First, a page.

Anyway, nowadays when the Church speaks to an issue like the environment, or foreign policy, or economic development, or international debt, or human rights, it’s not too uncommon for a lot a people (including some who claim to be members of the Church) to start having conniptions about “religion” “meddling” in the world’s business. (Some folks are gonna be real surprised when they discover that there’s only one place where the Gospel doesn’t mix with politics or economics—or anything else. And it’s very warm in that place!) The Gospel isn’t really about “religion,” you know. It’s about life. All of life.

Today in the first Scripture reading, from the Acts of the Apostles, we catch up with St Paul again. Continuing last week’s episode in our annual Eastertide continuing drama of The Missionary Journeys of St. Paul, Paul and Silas, and maybe Timothy (and maybe not — it isn’t clear whether he accompanied them from Lystra to Troas), but apparently now with young Luke tagging along, have ended up across the Aegean Sea on the European side in the Roman province of Macedonia (though today it’s not in the country of Macedonia but on the northeastern coast of Greece), in a city called PhilĂ­ppi, which the Romans had taken over as a place to settle retired army veterans.

Here they encounter a slave girl. She is possessed by “a spirit of divination,” Luke tells us. I’m not sure how that would be described in modern medical or psychiatric terminology, and I’m not sure it matters much; the point is, she’s weird. She’s fey. She’s possibly schizophrenic. But she tells fortunes. And she’s real good at it, and her owners are making a lot of money off her.

The girl may be crazy, but she’s not stupid, and in her psychotic-visionary way she is able to discern who Paul and Silas and their companions are, and what they’re up to. And she runs around telling everybody, “Hey, listen to these Jewish guys, they have a message of salvation from God.”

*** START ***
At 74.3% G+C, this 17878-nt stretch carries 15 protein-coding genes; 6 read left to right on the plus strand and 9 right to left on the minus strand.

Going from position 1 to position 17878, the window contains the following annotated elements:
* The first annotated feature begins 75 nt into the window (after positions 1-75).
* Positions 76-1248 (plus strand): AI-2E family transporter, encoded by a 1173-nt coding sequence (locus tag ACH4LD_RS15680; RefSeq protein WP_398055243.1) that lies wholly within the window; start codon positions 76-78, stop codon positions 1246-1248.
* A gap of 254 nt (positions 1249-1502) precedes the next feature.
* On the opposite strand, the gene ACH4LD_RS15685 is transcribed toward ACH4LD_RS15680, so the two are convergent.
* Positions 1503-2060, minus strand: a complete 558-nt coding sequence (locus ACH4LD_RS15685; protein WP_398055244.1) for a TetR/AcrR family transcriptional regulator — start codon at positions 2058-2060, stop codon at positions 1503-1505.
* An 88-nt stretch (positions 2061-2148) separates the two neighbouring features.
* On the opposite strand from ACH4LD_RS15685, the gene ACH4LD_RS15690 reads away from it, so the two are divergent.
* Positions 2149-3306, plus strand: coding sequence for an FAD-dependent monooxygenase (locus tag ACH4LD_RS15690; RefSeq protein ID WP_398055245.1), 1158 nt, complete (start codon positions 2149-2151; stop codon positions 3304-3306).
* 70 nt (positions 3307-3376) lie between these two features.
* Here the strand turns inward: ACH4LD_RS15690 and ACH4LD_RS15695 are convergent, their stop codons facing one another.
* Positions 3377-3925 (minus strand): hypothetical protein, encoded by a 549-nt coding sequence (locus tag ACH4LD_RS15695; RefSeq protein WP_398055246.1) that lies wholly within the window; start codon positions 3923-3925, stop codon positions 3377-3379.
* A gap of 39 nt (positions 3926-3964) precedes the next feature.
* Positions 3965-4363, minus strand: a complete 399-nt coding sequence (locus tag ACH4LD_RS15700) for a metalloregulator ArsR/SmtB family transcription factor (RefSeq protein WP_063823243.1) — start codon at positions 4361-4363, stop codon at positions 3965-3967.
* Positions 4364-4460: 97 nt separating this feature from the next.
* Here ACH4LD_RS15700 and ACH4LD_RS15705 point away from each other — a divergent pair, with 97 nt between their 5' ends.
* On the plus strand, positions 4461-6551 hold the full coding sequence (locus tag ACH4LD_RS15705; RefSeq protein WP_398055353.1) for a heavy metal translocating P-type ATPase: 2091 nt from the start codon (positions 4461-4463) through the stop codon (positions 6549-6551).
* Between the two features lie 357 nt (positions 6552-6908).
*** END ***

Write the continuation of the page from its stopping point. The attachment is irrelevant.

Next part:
After a while this gets on Paul’s nerves. He’s not mad at the slave girl — it’s not her fault, after all — still, it’s not a good advertisement for your new church if your biggest supporter is the town madwoman. And clearly the girl is (we would say) seriously mentally ill. So Paul heals her. He drives her demon out of her in the name of Jesus Christ.

And now she’s well. She’s happy; she’s calm; she’s at peace. And she can’t tell a fortune from a meatloaf recipe. Her owners are very upset. The Philippi Chamber of Commerce is very upset. The whole town is very upset. Here’s a bunch of religious do-gooders meddling around with the free-enterprise economy! They haul Paul and Silas off to court. “They’re disturbing our city!” (Maybe have to plead guilty to that!) “They advocate customs that are not lawful for us as Romans to adopt or observe!” (Like, they’re infringing on our right to make a buck any way we want. Like, they want us to give up sorcery, and exploiting our slaves, and ripping off the rubes! Like, they actually want us to change the way we live our lives! Can you imagine the gall of these people? Who do they think they are, to come busting into our nice little community and meddling?!)